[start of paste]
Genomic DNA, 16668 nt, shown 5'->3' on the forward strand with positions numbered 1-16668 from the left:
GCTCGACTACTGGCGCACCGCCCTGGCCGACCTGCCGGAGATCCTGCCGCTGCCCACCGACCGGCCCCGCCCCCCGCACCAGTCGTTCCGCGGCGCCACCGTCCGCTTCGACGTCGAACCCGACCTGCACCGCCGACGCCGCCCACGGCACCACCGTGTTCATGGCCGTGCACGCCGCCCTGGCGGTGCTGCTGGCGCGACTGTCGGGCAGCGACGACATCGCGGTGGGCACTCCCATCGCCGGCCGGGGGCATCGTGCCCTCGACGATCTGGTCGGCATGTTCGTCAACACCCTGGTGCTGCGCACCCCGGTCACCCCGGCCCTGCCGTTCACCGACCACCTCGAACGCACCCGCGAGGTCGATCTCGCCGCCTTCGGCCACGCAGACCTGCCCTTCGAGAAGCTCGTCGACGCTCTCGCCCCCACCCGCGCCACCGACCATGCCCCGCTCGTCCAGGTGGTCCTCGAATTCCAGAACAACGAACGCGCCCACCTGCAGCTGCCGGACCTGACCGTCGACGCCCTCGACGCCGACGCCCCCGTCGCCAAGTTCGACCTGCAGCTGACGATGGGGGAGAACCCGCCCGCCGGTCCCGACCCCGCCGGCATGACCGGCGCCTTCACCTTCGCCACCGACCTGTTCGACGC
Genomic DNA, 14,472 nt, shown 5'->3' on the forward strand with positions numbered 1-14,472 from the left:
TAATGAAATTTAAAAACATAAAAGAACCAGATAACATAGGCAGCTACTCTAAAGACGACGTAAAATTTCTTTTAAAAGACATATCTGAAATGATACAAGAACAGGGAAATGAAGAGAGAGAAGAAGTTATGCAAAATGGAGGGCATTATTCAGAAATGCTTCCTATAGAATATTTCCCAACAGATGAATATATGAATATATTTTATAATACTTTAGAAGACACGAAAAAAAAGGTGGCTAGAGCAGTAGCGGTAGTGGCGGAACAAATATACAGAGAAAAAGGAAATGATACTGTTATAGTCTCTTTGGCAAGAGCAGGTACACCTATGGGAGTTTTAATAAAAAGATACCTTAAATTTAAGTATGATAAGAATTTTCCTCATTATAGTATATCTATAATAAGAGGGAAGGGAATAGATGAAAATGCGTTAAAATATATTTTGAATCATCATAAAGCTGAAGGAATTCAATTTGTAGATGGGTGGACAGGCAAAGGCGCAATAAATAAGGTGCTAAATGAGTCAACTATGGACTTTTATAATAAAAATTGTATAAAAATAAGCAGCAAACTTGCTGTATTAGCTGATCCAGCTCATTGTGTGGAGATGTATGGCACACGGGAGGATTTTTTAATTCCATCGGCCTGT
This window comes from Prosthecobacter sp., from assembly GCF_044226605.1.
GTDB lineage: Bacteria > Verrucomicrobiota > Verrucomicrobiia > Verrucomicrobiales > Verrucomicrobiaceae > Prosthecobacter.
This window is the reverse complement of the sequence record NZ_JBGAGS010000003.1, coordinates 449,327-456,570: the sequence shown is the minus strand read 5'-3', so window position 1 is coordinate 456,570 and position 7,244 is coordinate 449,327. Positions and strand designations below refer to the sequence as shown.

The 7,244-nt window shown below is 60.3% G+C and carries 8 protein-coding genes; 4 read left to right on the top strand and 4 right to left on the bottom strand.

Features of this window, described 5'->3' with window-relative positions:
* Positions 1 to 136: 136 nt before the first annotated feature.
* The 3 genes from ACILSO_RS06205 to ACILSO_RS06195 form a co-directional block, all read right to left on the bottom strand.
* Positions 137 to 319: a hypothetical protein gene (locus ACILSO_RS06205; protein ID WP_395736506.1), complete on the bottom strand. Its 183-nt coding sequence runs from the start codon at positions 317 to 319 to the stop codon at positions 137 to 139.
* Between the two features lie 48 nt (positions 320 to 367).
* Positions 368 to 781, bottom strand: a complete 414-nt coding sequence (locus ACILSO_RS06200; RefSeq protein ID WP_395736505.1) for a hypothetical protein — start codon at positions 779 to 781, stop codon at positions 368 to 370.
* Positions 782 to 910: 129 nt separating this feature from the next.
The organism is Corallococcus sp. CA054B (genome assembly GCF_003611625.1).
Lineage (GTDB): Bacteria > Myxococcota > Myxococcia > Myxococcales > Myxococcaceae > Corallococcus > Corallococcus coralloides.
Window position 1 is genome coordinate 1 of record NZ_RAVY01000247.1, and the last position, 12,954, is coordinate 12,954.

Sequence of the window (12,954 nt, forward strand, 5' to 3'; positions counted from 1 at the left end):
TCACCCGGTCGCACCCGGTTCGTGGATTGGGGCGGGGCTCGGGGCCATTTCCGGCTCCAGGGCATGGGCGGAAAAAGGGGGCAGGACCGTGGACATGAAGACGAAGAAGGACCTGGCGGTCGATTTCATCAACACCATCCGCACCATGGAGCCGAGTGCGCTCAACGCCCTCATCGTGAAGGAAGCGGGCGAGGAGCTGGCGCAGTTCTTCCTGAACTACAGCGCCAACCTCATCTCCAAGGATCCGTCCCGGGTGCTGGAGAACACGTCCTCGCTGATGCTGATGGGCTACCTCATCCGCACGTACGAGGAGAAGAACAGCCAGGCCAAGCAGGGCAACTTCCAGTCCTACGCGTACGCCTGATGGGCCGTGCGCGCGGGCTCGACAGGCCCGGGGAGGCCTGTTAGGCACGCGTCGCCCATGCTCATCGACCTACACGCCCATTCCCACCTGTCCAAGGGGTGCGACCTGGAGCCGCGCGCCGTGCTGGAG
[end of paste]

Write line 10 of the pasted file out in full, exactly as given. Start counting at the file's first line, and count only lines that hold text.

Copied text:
* Positions 1 to 136: 136 nt before the first annotated feature.